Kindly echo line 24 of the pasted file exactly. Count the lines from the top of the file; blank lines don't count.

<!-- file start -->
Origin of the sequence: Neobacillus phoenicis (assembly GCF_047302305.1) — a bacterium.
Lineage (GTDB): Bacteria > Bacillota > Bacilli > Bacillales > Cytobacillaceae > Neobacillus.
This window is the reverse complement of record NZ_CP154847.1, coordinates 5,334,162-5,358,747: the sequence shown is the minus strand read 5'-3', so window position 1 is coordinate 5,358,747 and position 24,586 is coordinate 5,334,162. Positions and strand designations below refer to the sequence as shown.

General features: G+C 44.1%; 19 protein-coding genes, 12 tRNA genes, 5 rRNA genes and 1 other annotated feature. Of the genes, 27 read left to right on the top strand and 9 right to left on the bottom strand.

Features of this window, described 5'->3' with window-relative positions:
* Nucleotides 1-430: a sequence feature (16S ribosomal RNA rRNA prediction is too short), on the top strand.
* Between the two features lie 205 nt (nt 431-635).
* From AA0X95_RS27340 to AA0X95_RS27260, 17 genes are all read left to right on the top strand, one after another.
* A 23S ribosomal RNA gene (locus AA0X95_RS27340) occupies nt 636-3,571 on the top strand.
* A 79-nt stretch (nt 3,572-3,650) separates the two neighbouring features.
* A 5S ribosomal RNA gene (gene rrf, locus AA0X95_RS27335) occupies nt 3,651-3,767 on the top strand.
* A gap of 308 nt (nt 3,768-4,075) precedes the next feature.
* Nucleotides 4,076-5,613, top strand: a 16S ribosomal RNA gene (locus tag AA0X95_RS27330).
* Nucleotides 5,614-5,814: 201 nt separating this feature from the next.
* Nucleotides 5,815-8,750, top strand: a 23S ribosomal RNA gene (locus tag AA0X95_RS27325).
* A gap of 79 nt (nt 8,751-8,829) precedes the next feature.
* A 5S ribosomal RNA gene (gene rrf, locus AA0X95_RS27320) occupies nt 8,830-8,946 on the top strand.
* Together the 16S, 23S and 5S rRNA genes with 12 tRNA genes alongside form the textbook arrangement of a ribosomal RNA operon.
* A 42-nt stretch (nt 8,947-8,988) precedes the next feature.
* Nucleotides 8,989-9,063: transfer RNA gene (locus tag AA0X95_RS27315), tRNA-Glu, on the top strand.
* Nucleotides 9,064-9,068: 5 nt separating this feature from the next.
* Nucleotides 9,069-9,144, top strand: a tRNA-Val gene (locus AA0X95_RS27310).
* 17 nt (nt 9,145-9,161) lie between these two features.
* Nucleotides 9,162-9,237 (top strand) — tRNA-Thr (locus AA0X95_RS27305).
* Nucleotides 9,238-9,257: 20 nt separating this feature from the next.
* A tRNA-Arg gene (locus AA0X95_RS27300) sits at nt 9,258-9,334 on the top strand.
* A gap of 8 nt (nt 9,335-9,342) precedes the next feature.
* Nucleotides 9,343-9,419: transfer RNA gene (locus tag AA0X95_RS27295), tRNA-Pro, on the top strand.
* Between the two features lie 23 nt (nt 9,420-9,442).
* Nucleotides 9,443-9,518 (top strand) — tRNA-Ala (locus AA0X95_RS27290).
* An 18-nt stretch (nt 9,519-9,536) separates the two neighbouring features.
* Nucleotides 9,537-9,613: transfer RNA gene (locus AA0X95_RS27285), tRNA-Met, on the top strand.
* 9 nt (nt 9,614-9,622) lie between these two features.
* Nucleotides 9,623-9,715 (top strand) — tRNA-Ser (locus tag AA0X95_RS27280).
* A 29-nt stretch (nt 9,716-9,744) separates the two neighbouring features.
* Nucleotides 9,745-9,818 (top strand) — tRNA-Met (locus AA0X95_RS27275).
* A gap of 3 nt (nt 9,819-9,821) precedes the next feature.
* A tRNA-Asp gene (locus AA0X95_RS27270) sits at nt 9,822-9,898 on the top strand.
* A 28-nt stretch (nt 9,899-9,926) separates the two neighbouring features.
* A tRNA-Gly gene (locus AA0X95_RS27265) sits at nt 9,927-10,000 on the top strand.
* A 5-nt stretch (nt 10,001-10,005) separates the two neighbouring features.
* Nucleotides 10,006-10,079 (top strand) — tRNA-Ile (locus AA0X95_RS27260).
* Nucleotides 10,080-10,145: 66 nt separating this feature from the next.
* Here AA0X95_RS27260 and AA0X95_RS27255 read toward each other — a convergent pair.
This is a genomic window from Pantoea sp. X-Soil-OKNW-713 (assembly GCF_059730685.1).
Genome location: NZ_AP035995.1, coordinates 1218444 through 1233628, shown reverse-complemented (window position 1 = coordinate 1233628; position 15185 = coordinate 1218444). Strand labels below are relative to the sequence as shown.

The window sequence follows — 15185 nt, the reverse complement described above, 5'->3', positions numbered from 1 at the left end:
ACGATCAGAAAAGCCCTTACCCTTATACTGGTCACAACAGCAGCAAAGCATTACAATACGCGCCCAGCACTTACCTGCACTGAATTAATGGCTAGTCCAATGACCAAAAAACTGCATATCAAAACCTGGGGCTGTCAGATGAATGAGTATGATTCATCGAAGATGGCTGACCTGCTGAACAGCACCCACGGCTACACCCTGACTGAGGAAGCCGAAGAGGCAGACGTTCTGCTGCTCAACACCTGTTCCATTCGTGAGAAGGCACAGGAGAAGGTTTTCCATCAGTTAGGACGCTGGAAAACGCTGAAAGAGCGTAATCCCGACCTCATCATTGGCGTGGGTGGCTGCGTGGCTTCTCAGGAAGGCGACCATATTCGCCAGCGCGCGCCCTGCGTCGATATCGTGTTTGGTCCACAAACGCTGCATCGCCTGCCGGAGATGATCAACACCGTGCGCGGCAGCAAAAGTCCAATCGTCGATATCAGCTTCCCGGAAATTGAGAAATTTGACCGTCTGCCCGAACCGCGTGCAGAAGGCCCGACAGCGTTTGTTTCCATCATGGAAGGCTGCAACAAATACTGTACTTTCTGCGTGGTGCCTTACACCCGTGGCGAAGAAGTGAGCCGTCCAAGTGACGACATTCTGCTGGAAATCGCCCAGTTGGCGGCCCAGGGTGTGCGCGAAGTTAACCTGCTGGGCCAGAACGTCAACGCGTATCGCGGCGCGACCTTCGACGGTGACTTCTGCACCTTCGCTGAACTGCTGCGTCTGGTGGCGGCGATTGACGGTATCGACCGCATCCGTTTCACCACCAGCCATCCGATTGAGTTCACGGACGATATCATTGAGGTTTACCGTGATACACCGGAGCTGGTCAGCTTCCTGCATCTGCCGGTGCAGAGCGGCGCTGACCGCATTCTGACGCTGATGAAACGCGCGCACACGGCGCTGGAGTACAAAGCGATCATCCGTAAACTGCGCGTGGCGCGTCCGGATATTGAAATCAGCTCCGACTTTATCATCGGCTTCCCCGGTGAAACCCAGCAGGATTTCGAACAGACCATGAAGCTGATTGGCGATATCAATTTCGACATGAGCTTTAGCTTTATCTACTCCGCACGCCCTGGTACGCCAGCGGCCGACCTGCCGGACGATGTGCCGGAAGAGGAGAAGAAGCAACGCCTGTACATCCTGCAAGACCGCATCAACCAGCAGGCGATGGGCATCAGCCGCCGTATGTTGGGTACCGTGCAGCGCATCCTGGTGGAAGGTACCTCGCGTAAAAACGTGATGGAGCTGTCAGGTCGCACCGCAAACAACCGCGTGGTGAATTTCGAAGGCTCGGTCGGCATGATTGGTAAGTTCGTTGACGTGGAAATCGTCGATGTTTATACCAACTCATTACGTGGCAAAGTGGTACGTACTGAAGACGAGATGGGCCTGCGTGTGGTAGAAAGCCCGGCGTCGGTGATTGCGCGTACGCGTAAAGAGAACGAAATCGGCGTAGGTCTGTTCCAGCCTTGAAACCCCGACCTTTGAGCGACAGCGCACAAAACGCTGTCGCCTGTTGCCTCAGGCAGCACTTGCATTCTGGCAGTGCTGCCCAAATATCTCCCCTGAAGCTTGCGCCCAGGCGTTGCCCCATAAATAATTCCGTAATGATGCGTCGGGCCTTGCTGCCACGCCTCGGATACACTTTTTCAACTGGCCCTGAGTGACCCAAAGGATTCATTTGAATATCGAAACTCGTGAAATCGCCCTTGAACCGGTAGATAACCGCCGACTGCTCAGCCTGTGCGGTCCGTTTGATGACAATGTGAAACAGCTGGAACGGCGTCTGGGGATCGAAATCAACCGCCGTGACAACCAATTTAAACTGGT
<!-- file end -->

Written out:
* Nucleotides 9,162-9,237 (top strand) — tRNA-Thr (locus AA0X95_RS27305).